We made it to another Royals Round-Up, and I, for one, AM DELIGHTED. It does go without saying that I need to know where that baby is, Meghan and Harry!!!!!!!

In case you missed it earlier this week: We got VERY CUTE photos of Prince Louis on the occasion of his first birthday! Also, Kate and Harry went to ANZAC Day services at Westminster Abbey yesterday. Oh: Also, Easter happened! (Easter feels like a long time ago now.)


Omid Scobie reports that Harry and Meghan’s Alleged Move to Somewhere on the Continent of Africa is actually more like “a couple of trips” or “a few months,” which makes more sense to me given — as he notes — all their UK patronages. (Plus elderly Granny, etc.) I guess truth will out!

ALSO at Harper’s, a report that Wills and Kate popped by to see Meghan on Easter at Frogmore. I hope this is all true!

Sigh. So, Trump is coming for a State Visit to the UK this summer — although he’s not being allowed to stay at Buckingham Palace, as it’s undergoing renovations (they’ve got 776 rooms but in fairness the guest quarters may be a disaster). [New York Times]

Wills is in Christchurch visiting victims of the horrific act of terrorism that occurred there on March 15th; for some reason, we haven’t gotten a lot of photos of this visit, as I noted in the slideshow. Town & Country has coverage of the speech he gave at Al Noor Mosque, as well as more photos of his visit.

Interesting! The Real Story Behind How the World’s Largest Rough Diamond Was Cut for the Queen’s Crown Jewels. [People]

In the arena of Royal Media Logistics,Lainey talked today about how the lingering affair rumors started up on Twitter again yesterday, and how the Palace’s media plan, logistically, is maybe out of touch with the current world and that’s why they’re not going away; I’m glad for the confirmation that there actually WAS no new intel there because I couldn’t figure out why it popped up again. (I know we talked about this a bit yesterday as well, in the Kate and Harry post, because I could not parse why it started trending again.)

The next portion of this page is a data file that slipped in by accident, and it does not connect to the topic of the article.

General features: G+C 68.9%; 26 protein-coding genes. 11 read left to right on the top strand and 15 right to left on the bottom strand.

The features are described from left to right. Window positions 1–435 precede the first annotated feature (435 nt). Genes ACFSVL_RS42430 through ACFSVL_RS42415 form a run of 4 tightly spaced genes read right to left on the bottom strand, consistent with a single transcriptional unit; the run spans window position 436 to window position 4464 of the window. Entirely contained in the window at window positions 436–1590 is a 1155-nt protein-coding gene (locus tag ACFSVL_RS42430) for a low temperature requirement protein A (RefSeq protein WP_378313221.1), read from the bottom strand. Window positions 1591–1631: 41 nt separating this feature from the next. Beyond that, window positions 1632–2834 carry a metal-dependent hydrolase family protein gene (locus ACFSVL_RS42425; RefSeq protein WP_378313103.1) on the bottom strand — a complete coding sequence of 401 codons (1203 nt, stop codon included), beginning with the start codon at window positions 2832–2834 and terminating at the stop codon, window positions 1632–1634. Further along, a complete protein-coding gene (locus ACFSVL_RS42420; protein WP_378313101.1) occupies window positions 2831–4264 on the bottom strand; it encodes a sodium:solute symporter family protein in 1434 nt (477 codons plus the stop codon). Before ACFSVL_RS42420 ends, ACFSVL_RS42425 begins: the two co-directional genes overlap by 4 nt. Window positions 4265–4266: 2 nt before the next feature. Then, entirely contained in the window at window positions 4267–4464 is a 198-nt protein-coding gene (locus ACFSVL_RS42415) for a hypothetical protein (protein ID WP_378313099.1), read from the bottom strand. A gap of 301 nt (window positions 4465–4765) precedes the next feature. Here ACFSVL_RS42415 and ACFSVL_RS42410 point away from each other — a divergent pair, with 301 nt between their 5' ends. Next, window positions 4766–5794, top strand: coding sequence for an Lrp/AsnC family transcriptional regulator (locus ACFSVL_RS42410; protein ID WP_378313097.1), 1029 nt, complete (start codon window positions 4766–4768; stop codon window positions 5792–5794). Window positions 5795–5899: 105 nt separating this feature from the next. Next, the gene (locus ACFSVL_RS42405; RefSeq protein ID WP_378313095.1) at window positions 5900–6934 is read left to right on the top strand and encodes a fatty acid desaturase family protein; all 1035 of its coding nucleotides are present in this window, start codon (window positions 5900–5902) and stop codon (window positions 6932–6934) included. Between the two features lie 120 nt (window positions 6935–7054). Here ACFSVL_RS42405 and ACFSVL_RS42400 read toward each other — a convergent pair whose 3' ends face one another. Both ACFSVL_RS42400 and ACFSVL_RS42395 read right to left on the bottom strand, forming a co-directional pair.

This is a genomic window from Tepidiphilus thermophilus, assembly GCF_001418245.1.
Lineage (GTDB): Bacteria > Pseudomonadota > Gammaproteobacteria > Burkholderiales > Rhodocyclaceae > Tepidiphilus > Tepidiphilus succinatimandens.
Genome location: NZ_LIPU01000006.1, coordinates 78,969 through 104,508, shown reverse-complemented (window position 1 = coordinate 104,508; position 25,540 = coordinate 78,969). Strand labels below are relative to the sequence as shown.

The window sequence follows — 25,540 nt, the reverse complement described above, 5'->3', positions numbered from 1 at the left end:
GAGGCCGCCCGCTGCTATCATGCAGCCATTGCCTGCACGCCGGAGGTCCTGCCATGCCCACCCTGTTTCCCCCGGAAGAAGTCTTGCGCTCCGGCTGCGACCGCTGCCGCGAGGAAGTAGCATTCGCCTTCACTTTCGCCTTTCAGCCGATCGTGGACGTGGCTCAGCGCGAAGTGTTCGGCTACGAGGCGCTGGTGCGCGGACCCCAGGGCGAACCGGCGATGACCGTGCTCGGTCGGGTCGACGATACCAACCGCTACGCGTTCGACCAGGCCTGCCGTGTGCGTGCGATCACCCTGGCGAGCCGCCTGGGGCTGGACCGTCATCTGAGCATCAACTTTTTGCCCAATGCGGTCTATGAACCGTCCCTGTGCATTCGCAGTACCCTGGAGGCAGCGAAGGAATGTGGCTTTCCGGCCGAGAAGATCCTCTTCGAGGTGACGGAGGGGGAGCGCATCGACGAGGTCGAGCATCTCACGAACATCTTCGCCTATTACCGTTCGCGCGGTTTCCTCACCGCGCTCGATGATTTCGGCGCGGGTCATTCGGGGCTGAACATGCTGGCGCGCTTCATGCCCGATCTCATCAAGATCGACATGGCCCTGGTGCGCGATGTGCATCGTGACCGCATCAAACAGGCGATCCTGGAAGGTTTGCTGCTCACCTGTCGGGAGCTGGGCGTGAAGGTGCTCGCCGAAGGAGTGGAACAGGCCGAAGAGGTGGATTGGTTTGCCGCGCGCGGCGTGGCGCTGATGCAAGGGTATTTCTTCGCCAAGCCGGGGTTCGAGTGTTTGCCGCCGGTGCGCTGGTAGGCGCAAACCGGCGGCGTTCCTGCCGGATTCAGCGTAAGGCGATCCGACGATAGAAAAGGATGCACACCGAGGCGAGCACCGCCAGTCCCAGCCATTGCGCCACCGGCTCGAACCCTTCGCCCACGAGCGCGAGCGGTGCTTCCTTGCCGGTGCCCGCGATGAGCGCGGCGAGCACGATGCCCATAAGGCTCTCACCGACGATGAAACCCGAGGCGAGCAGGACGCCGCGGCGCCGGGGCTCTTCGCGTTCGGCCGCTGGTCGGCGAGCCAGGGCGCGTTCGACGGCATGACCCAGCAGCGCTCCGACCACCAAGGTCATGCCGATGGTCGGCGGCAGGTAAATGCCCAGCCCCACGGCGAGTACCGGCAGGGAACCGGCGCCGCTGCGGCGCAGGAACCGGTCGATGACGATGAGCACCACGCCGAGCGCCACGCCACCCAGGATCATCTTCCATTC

And, on social media:

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Today is #earthday – an opportunity to learn about, celebrate and continue to safeguard our planet, our home. The above, Their Royal Highnesses in Rotorua, New Zealand. Of the 170 different species originally planted in the early 1900’s, only a handful of species, including these majestic Redwoods, remain today. Next, we invite you to scroll through a series of 8 photos taken by The Duke of Sussex©️DOS sharing his environmental POV including: Africa’s Unicorn, the rhino. These magnificent animals have survived ice ages and giant crocodiles, amongst other things! They have adapted to earth’s changing climate continually for over 30 million years. Yet here we are in 2019 where their biggest threat is us. A critical ecosystem, Botswana’s Okavango Delta sustains millions of people and an abundance of wildlife. Huge bush fires, predominantly started by humans, are altering the entire river system; the ash kills the fish as the flood comes in and the trees that don’t burn become next year’s kindling. Desert lions are critically endangered due partly to human wildlife conflict, habitat encroachment and climate change. 96% of mammals on our are either livestock or humans, meaning only 4% remaining are wild animals. Orca and Humpback whale populations are recovering in Norway thanks to the protection of their fisheries. Proof that fishing sustainably can benefit us all. Roughly 3/4 of Guyana is forested, its forests are highly diverse with 1,263 known species of wildlife and 6,409 species of plants. Many countries continue to try and deforest there for the global demand for timber. We all now know the damage plastics are causing to our oceans. Micro plastics are also ending up in our food source, creating not just environmental problems for our planet but medical problems for ourselves too. When a fenced area passes its carrying capacity for elephants, they start to encroach into farmland causing havoc for communities. Here @AfricanParksNetwork relocated 500 Elephants to another park within Malawi to reduce the pressure on human wildlife conflict and create more dispersed tourism. Every one of us can make a difference, not just today but everyday #earthday

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[Photos: Imageplotter/REX/Shutterstock, Ray Tang/LNP/REX/Shutterstock, REX/Shutterstock, Mark Tantrum/AP/REX/Shutterstock, DAVID ROWLAND/EPA-EFE/REX/Shutterstock, Tim Rooke/REX/Shutterstock, Mortimer Peterssen/DYDPPA/REX/Shutterstock, IBL/REX/Shutterstock]